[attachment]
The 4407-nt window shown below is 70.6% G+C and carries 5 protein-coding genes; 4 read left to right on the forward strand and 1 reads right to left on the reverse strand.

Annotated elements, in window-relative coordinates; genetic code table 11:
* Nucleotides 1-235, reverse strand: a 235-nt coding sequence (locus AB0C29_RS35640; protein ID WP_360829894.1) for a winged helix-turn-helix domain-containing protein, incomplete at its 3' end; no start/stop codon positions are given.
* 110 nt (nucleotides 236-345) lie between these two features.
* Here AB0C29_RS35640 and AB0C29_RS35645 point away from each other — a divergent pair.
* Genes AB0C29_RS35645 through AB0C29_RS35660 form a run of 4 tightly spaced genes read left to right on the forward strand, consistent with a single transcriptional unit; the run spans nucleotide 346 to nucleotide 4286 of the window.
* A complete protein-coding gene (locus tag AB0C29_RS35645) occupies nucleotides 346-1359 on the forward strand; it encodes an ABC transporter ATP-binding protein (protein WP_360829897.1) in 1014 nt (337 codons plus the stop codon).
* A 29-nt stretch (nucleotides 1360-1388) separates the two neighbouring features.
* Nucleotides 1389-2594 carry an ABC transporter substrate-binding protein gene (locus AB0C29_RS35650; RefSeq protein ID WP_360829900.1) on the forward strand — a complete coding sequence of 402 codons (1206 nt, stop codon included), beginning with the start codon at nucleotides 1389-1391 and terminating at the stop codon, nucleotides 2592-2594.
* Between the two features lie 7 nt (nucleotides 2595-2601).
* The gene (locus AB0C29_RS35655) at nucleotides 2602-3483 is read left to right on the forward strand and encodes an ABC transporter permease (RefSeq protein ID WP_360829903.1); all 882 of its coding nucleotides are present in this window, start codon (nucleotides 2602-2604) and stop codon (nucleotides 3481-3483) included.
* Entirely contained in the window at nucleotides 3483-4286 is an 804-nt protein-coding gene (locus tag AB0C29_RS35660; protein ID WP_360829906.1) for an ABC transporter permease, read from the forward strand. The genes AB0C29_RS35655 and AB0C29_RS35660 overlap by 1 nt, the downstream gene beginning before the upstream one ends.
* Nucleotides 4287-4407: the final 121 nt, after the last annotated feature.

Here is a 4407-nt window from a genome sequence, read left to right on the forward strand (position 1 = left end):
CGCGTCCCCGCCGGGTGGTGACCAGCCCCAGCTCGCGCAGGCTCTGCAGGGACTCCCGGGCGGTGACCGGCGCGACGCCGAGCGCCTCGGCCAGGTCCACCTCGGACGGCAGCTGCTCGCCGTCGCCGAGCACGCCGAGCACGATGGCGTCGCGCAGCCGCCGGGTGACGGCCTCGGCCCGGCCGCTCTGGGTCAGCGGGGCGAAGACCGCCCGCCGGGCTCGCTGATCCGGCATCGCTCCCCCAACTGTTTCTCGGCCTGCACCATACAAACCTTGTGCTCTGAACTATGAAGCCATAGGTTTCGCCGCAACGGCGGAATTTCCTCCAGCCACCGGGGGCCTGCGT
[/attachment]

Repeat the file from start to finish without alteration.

The 4407-nt window shown below is 70.6% G+C and carries 5 protein-coding genes; 4 read left to right on the forward strand and 1 reads right to left on the reverse strand.

Annotated elements, in window-relative coordinates; genetic code table 11:
* Nucleotides 1-235, reverse strand: a 235-nt coding sequence (locus AB0C29_RS35640; protein ID WP_360829894.1) for a winged helix-turn-helix domain-containing protein, incomplete at its 3' end; no start/stop codon positions are given.
* 110 nt (nucleotides 236-345) lie between these two features.
* Here AB0C29_RS35640 and AB0C29_RS35645 point away from each other — a divergent pair.
* Genes AB0C29_RS35645 through AB0C29_RS35660 form a run of 4 tightly spaced genes read left to right on the forward strand, consistent with a single transcriptional unit; the run spans nucleotide 346 to nucleotide 4286 of the window.
* A complete protein-coding gene (locus tag AB0C29_RS35645) occupies nucleotides 346-1359 on the forward strand; it encodes an ABC transporter ATP-binding protein (protein WP_360829897.1) in 1014 nt (337 codons plus the stop codon).
* A 29-nt stretch (nucleotides 1360-1388) separates the two neighbouring features.
* Nucleotides 1389-2594 carry an ABC transporter substrate-binding protein gene (locus AB0C29_RS35650; RefSeq protein ID WP_360829900.1) on the forward strand — a complete coding sequence of 402 codons (1206 nt, stop codon included), beginning with the start codon at nucleotides 1389-1391 and terminating at the stop codon, nucleotides 2592-2594.
* Between the two features lie 7 nt (nucleotides 2595-2601).
* The gene (locus AB0C29_RS35655) at nucleotides 2602-3483 is read left to right on the forward strand and encodes an ABC transporter permease (RefSeq protein ID WP_360829903.1); all 882 of its coding nucleotides are present in this window, start codon (nucleotides 2602-2604) and stop codon (nucleotides 3481-3483) included.
* Entirely contained in the window at nucleotides 3483-4286 is an 804-nt protein-coding gene (locus tag AB0C29_RS35660; protein ID WP_360829906.1) for an ABC transporter permease, read from the forward strand. The genes AB0C29_RS35655 and AB0C29_RS35660 overlap by 1 nt, the downstream gene beginning before the upstream one ends.
* Nucleotides 4287-4407: the final 121 nt, after the last annotated feature.

Here is a 4407-nt window from a genome sequence, read left to right on the forward strand (position 1 = left end):
CGCGTCCCCGCCGGGTGGTGACCAGCCCCAGCTCGCGCAGGCTCTGCAGGGACTCCCGGGCGGTGACCGGCGCGACGCCGAGCGCCTCGGCCAGGTCCACCTCGGACGGCAGCTGCTCGCCGTCGCCGAGCACGCCGAGCACGATGGCGTCGCGCAGCCGCCGGGTGACGGCCTCGGCCCGGCCGCTCTGGGTCAGCGGGGCGAAGACCGCCCGCCGGGCTCGCTGATCCGGCATCGCTCCCCCAACTGTTTCTCGGCCTGCACCATACAAACCTTGTGCTCTGAACTATGAAGCCATAGGTTTCGCCGCAACGGCGGAATTTCCTCCAGCCACCGGGGGCCTGCGT